Worshipping An Evil God?Posted: December 18, 2013
Exactly a year ago today I wrote a post called Black Devil Cigarettes. I don’t think it was one of the best things I have ever written in this blog but strangely it has had far more views than anything else I have written here. Perhaps a lot of smoking fetishists were attracted here by the title; if so they hopefully got something more than they were expecting…
In summary I compared my taste for a particular brand of cigarettes with my Satanic beliefs and lifestyle. I was trying to make the point that smoking a particular brand (or smoking at all) is always a choice and that it is an acquired taste which not everyone will agree with or approve of, but that it gets into your blood and becomes a part of who you are. Of course some people strongly disapprove of smoking. Some might even describe it as a nasty or evil habit…
As far as I’m aware most people do not think of me as evil. I don’t think of me as evil. Yet most people do actually grow up with the belief that the God I am aligned with actually is evil. QED, (in their opinion) I am worshipping an evil God; which is an evil act; making me evil.
Over the past few months I have met several people who ‘worship’ or honour Satan or Lucifer secretly. (One of them was a priest). Often various things had happened in their life which made them question the culturally prevalent view of who and what Satan is and they found liberation and/or solace in forming a connection or relationship with him. They do not go around sacrificing virgins or any of the things Christianity and Hollywood would have people believe Satanists do. They simply find a new sense of peace, understanding and reality within themselves and continue along their spiritual path as before but with Satan at the centre of it. The people around them don’t know that anything has changed except perhaps they seem more happy, positive and confident than they did before. They keep their beliefs and opinions secret to avoid the backlash they are likely to receive if people find out they “worship” Satan.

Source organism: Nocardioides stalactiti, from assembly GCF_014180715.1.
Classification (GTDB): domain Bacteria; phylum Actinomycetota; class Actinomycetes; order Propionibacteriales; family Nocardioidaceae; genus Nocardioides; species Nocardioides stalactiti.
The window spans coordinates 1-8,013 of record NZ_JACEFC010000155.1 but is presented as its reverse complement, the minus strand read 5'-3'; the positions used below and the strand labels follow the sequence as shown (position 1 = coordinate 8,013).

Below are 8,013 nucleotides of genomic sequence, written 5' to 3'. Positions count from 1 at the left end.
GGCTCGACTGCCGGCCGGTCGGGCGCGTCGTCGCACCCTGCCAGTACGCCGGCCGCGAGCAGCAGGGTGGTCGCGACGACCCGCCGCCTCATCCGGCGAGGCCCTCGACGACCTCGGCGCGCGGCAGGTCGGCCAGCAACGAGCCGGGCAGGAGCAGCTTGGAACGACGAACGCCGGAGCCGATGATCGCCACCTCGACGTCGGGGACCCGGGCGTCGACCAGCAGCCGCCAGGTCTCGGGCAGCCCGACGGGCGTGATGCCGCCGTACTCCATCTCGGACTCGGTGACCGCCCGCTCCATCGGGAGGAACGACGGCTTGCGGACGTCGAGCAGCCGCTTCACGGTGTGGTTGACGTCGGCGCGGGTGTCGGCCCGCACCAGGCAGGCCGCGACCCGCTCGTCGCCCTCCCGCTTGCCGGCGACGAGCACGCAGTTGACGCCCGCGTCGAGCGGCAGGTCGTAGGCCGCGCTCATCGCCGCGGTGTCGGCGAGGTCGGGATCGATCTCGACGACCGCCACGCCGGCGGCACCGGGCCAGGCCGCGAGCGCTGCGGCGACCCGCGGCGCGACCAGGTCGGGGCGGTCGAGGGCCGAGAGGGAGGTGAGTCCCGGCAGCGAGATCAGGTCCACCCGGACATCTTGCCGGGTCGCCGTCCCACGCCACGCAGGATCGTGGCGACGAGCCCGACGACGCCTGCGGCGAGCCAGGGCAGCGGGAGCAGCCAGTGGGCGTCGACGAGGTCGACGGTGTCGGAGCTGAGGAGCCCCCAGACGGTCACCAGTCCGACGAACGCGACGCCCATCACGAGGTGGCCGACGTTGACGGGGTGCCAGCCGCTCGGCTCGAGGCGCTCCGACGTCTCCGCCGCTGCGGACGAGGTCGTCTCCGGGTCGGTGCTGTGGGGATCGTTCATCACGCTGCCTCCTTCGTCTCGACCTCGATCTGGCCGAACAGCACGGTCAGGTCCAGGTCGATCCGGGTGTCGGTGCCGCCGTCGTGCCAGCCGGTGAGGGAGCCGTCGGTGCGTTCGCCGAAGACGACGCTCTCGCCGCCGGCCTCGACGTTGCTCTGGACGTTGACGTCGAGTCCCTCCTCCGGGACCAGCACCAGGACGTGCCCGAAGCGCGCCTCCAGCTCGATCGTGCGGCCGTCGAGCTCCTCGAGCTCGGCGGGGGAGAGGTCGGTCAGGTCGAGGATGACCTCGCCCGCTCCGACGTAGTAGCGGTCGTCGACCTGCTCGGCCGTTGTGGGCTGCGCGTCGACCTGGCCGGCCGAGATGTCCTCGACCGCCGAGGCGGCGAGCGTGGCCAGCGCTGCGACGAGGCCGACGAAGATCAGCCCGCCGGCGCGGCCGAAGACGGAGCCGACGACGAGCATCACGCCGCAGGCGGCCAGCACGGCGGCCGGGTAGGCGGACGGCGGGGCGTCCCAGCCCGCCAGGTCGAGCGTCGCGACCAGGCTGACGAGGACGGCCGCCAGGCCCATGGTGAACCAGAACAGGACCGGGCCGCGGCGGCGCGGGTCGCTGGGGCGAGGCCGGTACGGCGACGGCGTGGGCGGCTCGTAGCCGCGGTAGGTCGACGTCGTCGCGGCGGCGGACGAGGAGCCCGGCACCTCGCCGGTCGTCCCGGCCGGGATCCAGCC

Most Satanists do not actually use the word worship in connection with Satan. The emphasis of most strands of Satanism is the personal development of the self, and the overt worship of the self can sound a bit too narcissistic even for us! Even theistic Satanists like myself shy away from the word a bit. Worship sounds a bit too much like other religions in which there is an unbridgeable gap between the God and ourselves. As theistic Satanists we see ourselves as at least potentially equal to the God we honour. However for the sake of simplicity I would say that in terms of giving respect to him, in learning from him, and in tapping into his energy and his nature through magic, ritual and meditation; I do indeed worship Satan. And I am semi open about it.
At the moment there is probably enough distance between my on-line persona and my everyday life that I could deny my beliefs if I really had to. But the people closest to me know I am a Satanist and follow my blogs and message board conversations. Here I am very open about my beliefs and views. I am resigned to the fact that my own Satanism is increasingly open and public. However I do fully understand why many compatriots on this path feel the need for secrecy. To be branded as evil can be very intimidating and limiting. Only a fool would not recognise that.
It is sad and frustrating because once the wool has been taken away from your eyes it is so clear and obvious that Satan is anything but evil.
I don’t worship an evil God. I worship a God and an idea that for too long has been maligned and subverted. I worship the principles of independence and personal responsibility. I worship the notion that we can better ourselves. I worship the truth that we are nobody’s slaves. I worship the intelligence and knowledge that we as a species have accumulated. I worship the prospect of maximising my potential and of all people having the possibility to do that. I worship an entity and an energy that is not afraid or jealous of our potential but takes delight in helping us to overcome our fears and limitations. I worship a God that wants us to be equal. I worship what in my heart I know to be good.
I hope I can play a part in pulling the wool off other people’s eyes.